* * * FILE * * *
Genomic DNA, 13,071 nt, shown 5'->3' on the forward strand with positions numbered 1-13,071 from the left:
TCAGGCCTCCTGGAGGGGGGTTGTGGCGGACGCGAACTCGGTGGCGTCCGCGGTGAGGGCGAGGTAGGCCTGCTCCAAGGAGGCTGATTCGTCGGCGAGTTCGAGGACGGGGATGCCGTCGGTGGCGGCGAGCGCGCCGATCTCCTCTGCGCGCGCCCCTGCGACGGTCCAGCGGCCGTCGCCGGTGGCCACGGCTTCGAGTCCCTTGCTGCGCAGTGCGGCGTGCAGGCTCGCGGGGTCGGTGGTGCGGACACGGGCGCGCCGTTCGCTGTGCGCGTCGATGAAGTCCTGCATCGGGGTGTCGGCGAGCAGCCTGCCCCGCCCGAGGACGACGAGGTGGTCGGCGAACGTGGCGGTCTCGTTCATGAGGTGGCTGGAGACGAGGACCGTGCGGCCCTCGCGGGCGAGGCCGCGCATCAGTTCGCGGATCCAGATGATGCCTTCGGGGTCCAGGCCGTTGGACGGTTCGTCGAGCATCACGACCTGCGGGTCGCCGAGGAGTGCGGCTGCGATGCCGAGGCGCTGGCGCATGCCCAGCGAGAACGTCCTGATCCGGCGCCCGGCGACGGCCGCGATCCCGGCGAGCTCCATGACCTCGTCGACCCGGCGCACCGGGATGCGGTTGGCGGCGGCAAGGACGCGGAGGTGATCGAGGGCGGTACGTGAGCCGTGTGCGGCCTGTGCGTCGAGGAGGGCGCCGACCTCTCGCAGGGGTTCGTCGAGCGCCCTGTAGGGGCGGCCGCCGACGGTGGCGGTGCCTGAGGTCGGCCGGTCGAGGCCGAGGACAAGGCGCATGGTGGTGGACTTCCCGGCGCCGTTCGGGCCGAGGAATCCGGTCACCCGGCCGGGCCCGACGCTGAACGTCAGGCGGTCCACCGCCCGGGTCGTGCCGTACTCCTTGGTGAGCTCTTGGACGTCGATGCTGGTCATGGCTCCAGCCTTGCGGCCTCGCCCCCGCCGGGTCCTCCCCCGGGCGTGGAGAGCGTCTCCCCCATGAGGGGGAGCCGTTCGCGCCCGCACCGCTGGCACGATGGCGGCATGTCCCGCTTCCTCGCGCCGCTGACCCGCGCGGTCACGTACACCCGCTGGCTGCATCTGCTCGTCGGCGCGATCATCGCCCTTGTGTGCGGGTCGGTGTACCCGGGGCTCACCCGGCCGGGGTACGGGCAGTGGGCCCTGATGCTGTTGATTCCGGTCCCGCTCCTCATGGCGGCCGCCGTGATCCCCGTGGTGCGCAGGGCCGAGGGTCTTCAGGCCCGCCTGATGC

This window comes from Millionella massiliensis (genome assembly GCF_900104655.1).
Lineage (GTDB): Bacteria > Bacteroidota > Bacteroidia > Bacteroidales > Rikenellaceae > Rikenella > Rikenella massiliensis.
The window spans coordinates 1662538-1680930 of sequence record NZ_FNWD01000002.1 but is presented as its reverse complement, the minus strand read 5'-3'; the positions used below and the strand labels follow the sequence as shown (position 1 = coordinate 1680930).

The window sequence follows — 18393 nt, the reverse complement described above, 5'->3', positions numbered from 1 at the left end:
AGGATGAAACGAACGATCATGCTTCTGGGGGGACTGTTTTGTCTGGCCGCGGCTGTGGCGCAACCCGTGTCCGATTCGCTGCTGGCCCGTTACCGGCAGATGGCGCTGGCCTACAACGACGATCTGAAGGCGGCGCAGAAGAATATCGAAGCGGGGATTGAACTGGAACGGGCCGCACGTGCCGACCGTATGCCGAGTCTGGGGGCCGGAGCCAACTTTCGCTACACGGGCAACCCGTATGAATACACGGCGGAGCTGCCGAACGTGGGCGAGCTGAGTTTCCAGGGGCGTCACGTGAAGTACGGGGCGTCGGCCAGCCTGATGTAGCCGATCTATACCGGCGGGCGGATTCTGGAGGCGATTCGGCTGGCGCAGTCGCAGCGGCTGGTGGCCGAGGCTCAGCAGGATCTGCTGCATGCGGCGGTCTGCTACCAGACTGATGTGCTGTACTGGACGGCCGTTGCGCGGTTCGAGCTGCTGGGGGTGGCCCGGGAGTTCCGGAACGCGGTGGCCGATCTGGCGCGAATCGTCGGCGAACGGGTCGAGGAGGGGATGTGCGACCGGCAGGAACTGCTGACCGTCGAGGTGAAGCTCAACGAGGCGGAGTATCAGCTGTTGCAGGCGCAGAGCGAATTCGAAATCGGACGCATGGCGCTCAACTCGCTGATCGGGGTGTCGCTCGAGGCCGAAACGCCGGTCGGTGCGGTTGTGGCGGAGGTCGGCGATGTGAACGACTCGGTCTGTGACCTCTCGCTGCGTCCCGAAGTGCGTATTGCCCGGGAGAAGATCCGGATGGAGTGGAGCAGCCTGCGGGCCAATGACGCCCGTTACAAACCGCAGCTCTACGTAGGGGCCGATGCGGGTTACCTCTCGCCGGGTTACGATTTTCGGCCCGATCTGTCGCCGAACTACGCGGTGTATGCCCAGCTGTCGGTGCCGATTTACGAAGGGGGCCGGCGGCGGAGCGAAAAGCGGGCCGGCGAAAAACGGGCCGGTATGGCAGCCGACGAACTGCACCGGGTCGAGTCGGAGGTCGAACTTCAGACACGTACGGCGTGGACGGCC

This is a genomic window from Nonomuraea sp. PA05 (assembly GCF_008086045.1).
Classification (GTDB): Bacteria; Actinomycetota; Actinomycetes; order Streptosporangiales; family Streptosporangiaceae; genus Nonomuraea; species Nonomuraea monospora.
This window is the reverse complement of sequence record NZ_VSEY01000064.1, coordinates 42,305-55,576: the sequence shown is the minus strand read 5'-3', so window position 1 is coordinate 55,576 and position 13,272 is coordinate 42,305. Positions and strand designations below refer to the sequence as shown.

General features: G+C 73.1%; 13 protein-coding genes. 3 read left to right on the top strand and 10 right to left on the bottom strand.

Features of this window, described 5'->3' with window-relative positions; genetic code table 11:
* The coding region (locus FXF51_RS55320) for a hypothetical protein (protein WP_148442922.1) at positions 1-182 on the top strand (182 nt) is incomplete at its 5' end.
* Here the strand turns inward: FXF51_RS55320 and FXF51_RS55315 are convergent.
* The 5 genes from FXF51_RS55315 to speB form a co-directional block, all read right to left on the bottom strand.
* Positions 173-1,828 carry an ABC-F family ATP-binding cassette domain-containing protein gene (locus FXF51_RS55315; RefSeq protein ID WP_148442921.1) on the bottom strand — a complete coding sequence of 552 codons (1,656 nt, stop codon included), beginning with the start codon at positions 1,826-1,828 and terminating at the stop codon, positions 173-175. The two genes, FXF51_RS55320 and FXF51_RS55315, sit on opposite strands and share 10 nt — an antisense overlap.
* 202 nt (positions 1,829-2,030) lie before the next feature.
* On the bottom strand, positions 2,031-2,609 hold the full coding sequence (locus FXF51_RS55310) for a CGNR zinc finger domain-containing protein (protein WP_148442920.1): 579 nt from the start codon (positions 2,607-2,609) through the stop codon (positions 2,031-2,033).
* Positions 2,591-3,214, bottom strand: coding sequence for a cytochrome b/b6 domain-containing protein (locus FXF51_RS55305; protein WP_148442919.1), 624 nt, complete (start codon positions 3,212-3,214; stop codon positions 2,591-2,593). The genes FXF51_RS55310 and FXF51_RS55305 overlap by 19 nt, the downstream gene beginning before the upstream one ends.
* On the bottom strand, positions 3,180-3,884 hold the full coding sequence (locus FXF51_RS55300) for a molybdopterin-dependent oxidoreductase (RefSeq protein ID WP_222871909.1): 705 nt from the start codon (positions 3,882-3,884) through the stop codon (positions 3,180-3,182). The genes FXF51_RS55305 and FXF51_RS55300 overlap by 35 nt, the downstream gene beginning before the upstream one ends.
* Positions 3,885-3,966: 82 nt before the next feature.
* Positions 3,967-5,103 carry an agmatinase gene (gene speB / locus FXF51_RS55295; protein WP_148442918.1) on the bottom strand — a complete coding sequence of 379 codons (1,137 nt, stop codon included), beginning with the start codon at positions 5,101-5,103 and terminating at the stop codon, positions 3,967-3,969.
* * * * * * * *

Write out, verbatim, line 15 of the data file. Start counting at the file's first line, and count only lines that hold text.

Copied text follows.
* The 5 genes from FXF51_RS55315 to speB form a co-directional block, all read right to left on the bottom strand.